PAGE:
Where is the justice ministry’s explanation?

The abject failure of the Attorney General to negotiate the process of justice in favour of the public, is a serious shortcoming that either betrays ineptitude, or worse, obfuscation

It is no surprise that calls are being made for the resignation of Attorney General Victoria Buttigieg and Justice Minister Edward Zammit Lewis over the prosecution’s handling of the 2010 HSBC heist case. The clamorous twist in what should have been a ‘straightforward’ matter, was unexpected and inevitably threw a spanner in the works of the justice department.

Convicted bank robber Daren Debono ‘it-Topo’, one of three known man who had been accused with carrying out the daring 2010 heist, told court on Thursday that he would not testify about his accomplices, despite benefiting from a plea deal. Debono said he feared for his son’s safety.

Debono’s plea deal came just before he was about to stand for trial in the heist, with suspect Vincent Muscat ‘il-Koħħu’ – who recently pled guilty to the 2017 assassination of Daphne Caruana Galizia – currently undergoing trial by jury; while another accused, Fabio Psaila, is yet to be heard. Given the body of evidence against many of these accused, Debono was aware of his fate long time before the belated, appointed date for justice, and at the eleventh hour opted for a plea bargain in return for further information about the HSBC heist.

The big mystery behind the HSBC heist is connected to the people accused in the Caruana Galizia assassination: according to a letter their lawyer sent to the European Commission, the brothers George and Alfred Degiorgio, accused of the Caruana Galizia assassination, claim they have evidence showing in detail the names and details about both former Labour minister Chris Cardona and incumbent Carmelo Abela, and even members of the Malta Police Force, in connection with the HSBC heist, which resulted in a shoot-out with the police.

They have claimed they can provide the times and locations of meetings held in the preparation of the planned heist between the masterminds and others, including Cardona and Abela; the planned payments from the stolen cash to be divided amongst all those involved; the confidential information and equipment which Carmelo Abela, who in 2010 was the insurance officer employed by the HSBC Head Office, provided and was essential for the heist to take place; and the involvement and complicity of then members of the Malta Police Force.

There is no guarantee that what the Degiorgios claim is even remotely true – the gang has been filing constitutional cases over every minute detail of their charges in the Caruana Galizia to slow down proceedings as much as possible. Carmelo Abela, still a sitting Labour minister running for re-election, has issued denials often lacking the emphatic umbrage required by one accused of having colluded with criminals.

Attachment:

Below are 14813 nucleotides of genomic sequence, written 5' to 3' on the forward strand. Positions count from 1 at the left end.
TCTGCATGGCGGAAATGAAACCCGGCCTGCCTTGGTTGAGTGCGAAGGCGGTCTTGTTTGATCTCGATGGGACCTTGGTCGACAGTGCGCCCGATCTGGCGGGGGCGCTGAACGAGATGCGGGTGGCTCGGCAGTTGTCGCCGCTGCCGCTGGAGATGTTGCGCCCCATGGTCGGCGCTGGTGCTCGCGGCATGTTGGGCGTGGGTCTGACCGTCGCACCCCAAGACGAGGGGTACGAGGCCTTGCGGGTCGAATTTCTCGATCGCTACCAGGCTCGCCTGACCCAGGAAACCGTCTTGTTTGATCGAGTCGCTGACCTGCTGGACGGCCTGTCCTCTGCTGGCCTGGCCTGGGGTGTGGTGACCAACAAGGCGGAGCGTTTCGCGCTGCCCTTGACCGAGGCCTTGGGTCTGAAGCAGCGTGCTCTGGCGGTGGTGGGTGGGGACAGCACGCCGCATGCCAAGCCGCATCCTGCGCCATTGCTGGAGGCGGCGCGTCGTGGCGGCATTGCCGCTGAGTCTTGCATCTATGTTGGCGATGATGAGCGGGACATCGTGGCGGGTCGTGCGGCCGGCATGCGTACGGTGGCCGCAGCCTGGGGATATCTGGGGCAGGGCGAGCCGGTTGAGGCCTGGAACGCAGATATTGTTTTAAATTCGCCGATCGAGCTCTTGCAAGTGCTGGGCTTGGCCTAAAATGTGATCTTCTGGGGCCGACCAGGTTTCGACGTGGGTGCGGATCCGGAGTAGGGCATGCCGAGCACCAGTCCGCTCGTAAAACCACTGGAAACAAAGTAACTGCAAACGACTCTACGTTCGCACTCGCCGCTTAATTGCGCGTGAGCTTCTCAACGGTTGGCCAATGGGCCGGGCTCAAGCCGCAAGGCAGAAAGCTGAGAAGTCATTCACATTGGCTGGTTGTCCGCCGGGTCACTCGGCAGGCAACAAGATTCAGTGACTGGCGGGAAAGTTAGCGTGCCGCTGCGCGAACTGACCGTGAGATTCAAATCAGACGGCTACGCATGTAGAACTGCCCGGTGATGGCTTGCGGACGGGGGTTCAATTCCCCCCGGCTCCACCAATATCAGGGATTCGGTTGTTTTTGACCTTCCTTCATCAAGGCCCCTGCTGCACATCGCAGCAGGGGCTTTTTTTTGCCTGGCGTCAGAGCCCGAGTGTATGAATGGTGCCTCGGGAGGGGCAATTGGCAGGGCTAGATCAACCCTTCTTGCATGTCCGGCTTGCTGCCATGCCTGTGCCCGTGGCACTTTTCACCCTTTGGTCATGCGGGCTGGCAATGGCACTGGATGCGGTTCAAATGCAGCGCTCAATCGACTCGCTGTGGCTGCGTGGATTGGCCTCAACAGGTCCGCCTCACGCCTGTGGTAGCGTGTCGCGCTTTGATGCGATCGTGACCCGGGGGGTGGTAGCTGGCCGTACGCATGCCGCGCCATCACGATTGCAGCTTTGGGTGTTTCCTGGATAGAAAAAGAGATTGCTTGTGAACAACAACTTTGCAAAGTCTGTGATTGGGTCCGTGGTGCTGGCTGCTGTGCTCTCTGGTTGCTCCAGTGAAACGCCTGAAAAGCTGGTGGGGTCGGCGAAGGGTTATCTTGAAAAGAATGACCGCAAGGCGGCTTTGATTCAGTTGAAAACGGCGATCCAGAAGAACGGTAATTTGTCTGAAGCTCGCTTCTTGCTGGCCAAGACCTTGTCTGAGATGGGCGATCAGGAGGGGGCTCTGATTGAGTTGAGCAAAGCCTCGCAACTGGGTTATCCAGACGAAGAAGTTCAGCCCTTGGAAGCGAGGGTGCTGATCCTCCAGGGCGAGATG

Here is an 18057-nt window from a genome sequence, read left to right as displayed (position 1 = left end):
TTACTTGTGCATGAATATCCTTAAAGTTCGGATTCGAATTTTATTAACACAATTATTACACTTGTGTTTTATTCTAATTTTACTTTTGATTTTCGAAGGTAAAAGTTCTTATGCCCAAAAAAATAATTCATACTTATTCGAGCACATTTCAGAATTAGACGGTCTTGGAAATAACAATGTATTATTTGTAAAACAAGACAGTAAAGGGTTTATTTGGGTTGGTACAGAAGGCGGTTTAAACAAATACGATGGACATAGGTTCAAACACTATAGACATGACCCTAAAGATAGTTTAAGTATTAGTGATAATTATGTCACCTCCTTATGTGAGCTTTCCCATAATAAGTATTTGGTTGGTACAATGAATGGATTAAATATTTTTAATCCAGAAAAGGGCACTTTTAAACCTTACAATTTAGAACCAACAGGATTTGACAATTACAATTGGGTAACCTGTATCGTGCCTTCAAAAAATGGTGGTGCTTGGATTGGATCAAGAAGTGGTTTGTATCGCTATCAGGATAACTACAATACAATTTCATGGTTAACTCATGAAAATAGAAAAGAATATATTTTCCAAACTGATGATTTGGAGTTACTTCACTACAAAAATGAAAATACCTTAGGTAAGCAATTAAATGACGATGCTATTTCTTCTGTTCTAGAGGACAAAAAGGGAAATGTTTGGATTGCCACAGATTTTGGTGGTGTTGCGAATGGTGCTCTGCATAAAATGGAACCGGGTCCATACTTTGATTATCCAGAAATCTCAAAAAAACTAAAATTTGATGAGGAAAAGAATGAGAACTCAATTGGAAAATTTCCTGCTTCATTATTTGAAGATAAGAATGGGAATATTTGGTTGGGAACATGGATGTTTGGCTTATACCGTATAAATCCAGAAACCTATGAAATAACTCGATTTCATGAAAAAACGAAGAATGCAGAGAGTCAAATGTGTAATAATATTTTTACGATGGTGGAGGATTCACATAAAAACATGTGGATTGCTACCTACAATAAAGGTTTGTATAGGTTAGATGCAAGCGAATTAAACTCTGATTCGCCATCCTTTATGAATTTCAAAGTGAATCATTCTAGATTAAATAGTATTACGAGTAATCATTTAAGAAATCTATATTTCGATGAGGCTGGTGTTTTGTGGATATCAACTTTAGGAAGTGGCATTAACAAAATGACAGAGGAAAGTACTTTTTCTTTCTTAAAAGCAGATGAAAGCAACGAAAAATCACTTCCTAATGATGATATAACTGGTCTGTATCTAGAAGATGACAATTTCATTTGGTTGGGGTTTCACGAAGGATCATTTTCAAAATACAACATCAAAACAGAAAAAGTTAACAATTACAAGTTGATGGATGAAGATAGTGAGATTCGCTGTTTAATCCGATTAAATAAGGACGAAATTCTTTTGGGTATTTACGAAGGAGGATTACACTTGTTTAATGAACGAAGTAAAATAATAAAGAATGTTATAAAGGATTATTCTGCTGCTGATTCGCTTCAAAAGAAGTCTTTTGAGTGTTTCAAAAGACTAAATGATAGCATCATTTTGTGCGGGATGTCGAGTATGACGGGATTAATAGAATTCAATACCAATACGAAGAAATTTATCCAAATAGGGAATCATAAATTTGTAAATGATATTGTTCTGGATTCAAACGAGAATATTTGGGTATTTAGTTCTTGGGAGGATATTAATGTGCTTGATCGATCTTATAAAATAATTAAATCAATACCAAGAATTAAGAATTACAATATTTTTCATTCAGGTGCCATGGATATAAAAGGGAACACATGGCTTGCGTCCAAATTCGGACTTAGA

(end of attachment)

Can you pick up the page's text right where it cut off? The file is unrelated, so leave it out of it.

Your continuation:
Not to forget that the police and the prosecution have already failed in proving their case against the initially alleged mastermind of the HSBC heist and other hold-ups, a former police inspector sacked from the force who later joined the legal firm of Cardona – David Gatt. That prosecution was pushed hard by the fact that Gatt, kicked out from the force by former police commissioner John Rizzo, was long suspected of having been in contact with members of the criminal underworld. Gatt would win an unfair dismissal case and even ‘reinstatement’ to the force. Lack of hard evidence against Gatt in his role as the heists’ mastermind led to his acquittal, not least due to the fragile testimony of a former police officer, Mario Portelli.

It is clear that with all these connections, the resolution of the HSBC heist is one of many pieces in a complex jigsaw puzzle that could confirm the connection between a loose gang of criminals, with their professional masterminds and counsels, who are suspected of using their positions within political parties and government to serve their ‘clients’ – if not partners in crime.

Even the Malta police force’s union, the MPU, filed a court protest against the Debono plea bargain, saying the Attorney General’s decision had decimated the morale of the force by according such largesse to a person who unabashedly fired directly at members of the force. The union said the move was a slap in the face for its members, because the message delivered by the Attorney General through the plea deal and the dropping of the charges of attempted murder of police officers, was that the AG did not care about the fact that officers were prepared to lay down their lives in the fight against criminality.

It is clear that both the Attorney General as well as the minister for justice must answer for the fact that the plea bargain brokered for Daren Debono, has failed to produce the result it was intended to.

It would be useless to harp on about past administrative and political misdeeds by the Nationalist administrations, when the AG and the minister should be addressing the public and explaining why justice has not been served.

This abject failure of the Attorney General to negotiate the process of justice in favour of the public, is a serious shortcoming that either betrays ineptitude, or worse, obfuscation.